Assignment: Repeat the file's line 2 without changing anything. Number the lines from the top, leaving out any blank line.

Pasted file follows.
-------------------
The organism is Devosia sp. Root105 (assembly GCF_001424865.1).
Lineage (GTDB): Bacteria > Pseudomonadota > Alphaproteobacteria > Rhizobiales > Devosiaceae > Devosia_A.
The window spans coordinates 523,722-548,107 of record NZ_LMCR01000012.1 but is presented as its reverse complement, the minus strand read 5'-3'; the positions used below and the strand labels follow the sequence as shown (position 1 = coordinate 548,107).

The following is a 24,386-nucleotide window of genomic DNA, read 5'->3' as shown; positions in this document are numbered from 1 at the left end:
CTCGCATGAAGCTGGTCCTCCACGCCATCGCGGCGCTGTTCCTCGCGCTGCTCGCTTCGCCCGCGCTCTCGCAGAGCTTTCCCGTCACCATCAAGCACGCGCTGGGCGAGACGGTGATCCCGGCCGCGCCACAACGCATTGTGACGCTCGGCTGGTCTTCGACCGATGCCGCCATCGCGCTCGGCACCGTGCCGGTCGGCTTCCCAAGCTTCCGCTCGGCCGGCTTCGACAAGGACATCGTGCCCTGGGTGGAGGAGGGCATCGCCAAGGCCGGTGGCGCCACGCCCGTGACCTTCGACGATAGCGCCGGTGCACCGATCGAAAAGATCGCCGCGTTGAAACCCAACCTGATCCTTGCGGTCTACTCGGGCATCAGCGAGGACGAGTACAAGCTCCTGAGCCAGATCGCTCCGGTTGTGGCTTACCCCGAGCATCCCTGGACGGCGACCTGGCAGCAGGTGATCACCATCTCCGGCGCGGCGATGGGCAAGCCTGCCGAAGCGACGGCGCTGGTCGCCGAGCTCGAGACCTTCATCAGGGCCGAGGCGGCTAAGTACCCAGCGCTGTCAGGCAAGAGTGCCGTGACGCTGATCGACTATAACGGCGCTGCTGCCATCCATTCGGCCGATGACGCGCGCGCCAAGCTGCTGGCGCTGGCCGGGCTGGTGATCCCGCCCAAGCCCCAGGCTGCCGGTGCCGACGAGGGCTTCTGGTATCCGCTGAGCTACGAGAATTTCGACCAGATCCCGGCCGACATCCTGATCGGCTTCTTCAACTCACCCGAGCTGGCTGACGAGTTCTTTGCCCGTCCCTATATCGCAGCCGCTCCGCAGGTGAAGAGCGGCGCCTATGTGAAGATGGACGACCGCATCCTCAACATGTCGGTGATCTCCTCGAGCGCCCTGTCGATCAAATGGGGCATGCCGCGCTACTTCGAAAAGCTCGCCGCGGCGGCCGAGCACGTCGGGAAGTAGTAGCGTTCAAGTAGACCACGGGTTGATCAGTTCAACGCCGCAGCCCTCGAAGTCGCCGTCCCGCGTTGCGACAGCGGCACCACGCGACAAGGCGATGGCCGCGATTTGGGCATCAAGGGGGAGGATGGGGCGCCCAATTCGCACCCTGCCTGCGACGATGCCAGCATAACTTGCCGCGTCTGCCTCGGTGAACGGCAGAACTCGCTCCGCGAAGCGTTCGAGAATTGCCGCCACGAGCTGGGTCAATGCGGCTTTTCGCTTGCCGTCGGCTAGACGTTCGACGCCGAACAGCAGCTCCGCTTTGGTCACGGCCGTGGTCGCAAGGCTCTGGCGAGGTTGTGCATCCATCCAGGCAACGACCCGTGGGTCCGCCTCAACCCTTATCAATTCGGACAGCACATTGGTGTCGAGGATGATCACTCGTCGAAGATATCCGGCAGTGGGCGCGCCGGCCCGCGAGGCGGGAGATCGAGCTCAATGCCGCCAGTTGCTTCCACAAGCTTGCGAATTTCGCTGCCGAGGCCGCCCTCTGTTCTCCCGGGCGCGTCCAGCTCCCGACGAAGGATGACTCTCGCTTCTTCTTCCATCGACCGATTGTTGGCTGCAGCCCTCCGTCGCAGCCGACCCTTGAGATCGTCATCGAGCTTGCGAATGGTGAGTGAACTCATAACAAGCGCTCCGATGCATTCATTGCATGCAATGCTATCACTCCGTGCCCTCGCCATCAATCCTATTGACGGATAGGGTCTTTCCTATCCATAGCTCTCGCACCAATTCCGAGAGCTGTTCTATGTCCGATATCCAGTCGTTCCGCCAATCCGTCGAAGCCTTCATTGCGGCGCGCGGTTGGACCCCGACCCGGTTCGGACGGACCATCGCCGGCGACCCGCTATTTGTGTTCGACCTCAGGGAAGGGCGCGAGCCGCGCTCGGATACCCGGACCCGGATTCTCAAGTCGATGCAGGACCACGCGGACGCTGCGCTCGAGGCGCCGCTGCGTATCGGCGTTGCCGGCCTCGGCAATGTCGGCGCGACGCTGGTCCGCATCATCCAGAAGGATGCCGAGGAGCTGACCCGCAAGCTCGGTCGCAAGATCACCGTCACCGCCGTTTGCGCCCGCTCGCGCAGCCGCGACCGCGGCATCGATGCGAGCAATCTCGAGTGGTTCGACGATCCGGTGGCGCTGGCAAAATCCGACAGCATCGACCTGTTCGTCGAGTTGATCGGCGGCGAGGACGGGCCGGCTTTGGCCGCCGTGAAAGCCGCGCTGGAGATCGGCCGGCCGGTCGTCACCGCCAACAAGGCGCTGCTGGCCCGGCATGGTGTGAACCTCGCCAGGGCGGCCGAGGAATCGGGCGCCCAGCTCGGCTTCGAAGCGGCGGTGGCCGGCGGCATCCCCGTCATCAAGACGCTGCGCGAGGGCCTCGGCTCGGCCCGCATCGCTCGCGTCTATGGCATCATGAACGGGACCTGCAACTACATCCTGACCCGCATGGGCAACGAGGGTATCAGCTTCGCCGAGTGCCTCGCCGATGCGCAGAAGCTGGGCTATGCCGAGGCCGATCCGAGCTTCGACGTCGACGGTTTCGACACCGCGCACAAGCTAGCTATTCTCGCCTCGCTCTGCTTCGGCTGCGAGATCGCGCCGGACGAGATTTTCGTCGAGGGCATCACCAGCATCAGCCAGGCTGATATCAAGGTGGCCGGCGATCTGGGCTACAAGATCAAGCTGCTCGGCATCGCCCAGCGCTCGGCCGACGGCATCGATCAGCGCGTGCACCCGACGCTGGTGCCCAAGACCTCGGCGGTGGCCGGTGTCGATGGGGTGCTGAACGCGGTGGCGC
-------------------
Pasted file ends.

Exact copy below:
Lineage (GTDB): Bacteria > Pseudomonadota > Alphaproteobacteria > Rhizobiales > Devosiaceae > Devosia_A.